(02/19/2010)
By Russ Richardson, Forester

The winter of 2010 will go down as one of the snowiest periods in recent memory but it may also be remembered as the winter without mud. With the almost continuous snow cover we've had during the past couple months the supply of feed available for deer to eat is getting in very short supply and starvation appears to be possible for many smaller and weaker individuals.

Most local people can still remember how poor the mast crop was last fall. The DNR said it was one of the worst mast crops in forty years and the lack of nuts and acorns started deer browsing brush much earlier than usual.

Apple trees that have been flattened by the heavy snow of the early December storm will be devoured by deer if they are given the chance. The tree, shown above, was killed in the December storm and the wood cleaned up for firewood. The limbs were left for the deer which ate every bud, twig and branch tip smaller than the size of a pencil.

Since the December snow storm, deer have eaten all the branches on the hemlock trees, seen above, that are closer than six feet from the ground. Most unprotected plantings are in severe danger of being heavily browsed if they are remotely tasty to deer.

Throughout Calhoun County and the local region there are thousands of trees that were partially toppled by the heavy snow in early December. The trees occur along the edges of meadows and woods roads, as seen above. A carefully placed blow with a sharp ax or machete can put some very nutritious feed within easy reach of hungry deer.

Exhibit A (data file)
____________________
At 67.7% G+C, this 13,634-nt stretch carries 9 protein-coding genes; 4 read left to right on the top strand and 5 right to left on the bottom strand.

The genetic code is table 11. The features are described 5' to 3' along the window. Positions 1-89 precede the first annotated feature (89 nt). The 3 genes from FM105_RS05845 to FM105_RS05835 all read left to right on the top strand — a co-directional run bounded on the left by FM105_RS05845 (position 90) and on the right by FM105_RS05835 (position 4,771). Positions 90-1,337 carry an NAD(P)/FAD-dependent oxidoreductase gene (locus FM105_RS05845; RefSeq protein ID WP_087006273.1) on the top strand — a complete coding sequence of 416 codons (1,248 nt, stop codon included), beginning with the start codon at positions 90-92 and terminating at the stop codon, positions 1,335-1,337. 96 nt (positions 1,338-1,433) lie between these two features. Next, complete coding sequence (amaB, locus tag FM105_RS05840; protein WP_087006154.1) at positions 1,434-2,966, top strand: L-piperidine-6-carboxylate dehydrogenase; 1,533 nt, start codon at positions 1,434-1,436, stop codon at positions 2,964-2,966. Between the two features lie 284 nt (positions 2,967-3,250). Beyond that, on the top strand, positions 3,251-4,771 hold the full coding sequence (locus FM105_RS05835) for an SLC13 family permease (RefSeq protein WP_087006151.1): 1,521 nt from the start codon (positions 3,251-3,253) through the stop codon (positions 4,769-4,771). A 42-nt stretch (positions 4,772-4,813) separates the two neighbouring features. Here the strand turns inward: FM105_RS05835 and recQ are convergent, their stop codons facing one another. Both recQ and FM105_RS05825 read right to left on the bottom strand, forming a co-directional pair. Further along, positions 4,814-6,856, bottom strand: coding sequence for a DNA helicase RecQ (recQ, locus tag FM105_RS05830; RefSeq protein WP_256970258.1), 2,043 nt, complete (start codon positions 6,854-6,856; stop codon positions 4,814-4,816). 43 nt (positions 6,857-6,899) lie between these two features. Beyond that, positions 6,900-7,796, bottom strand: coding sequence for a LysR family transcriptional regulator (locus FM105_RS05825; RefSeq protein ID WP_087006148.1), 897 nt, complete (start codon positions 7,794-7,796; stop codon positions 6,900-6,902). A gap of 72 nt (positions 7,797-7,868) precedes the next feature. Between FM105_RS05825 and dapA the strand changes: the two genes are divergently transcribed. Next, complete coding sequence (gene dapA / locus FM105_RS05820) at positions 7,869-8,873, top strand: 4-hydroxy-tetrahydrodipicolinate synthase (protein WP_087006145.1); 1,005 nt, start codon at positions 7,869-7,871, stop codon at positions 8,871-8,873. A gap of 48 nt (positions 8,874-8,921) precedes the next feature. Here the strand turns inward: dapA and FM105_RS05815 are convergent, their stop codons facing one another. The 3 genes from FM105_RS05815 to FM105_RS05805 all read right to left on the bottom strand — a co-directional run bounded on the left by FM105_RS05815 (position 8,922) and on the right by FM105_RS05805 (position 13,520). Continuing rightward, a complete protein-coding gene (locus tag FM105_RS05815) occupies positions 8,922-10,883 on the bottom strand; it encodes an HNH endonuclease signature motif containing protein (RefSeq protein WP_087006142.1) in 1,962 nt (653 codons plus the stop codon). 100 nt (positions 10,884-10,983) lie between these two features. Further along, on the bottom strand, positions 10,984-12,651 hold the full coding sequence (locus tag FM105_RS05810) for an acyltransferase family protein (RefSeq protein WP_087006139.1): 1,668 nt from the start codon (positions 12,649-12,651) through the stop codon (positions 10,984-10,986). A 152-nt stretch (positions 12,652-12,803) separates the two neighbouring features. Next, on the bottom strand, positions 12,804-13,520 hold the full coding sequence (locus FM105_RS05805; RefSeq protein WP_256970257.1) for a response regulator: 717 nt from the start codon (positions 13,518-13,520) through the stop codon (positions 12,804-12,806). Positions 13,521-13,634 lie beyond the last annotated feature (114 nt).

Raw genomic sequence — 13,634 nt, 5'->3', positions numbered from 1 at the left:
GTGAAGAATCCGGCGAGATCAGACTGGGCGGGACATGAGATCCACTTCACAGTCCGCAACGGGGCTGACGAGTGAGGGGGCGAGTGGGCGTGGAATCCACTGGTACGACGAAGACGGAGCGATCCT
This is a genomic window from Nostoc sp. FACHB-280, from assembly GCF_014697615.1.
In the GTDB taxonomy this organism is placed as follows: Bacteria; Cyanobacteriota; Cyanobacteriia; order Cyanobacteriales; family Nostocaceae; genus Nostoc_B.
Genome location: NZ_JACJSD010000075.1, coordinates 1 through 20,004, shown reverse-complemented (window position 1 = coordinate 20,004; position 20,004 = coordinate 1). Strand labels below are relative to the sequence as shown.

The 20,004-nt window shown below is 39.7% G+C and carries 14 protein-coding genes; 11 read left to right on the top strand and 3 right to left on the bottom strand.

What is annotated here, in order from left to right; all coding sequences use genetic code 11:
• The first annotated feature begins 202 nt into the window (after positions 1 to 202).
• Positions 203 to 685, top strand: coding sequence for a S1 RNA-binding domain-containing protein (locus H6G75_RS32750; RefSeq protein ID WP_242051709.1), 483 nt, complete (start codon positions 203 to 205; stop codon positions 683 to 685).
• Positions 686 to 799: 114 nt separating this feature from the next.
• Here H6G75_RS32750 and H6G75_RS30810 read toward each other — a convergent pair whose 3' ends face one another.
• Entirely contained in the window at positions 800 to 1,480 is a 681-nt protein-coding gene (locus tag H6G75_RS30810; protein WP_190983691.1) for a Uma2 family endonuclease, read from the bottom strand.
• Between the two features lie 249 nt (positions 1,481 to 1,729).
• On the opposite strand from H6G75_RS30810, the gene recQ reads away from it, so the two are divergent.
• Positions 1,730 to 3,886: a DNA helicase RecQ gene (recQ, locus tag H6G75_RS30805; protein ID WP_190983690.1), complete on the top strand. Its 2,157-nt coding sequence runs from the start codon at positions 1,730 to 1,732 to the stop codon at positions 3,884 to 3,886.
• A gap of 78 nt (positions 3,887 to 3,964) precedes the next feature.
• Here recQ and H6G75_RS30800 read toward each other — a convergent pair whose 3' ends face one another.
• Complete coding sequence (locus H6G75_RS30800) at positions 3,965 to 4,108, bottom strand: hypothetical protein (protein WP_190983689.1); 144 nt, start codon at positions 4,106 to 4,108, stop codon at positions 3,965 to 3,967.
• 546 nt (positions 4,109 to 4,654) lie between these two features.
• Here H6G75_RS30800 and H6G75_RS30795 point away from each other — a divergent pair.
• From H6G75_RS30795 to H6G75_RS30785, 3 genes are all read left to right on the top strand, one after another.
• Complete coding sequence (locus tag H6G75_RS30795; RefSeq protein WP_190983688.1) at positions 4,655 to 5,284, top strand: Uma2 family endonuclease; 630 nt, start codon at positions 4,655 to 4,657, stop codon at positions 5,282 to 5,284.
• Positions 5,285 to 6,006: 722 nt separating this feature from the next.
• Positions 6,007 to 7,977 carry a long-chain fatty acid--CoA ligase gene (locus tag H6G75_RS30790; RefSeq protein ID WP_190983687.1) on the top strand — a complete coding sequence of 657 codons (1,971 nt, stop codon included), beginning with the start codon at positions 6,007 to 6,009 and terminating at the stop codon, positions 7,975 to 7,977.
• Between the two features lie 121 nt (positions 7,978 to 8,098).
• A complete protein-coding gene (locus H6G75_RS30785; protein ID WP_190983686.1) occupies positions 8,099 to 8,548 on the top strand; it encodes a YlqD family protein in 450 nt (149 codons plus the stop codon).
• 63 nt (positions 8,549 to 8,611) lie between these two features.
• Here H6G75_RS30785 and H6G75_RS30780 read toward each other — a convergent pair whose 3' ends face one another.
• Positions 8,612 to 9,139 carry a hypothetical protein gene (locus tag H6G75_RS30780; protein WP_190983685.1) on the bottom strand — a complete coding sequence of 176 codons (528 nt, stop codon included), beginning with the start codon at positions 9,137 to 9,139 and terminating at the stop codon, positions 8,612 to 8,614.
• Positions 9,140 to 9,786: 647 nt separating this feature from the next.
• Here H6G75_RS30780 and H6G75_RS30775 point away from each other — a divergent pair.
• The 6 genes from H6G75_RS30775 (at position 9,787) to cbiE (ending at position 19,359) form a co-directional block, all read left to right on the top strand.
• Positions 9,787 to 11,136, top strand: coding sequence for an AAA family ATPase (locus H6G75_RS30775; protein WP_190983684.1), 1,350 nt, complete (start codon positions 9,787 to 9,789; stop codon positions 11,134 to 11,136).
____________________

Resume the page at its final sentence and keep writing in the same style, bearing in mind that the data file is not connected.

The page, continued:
Not all types of trees have buds or twigs that are sought after or eaten by deer. Frequently, grapevine covered black cherry trees broke down the heavy snow but deer will not eat cherry buds or twigs.

Smaller forest trees that can be safely felled will benefit deer. The horizontal tree, in the above image, is a six inch diameter sugar maple that when dropped to the ground, will produce a thirty foot long top the deer will usually strip bare in one night.

During the winter months deer normally eat woody stems and tips of small trees. In past years when logging operations were common in Calhoun County woodlots, deer would concentrate around the easy to access food that was a byproduct of the logging. With so little logging going on at this time, cutting some trees for the deer to eat might be enjoyable and worthwhile.


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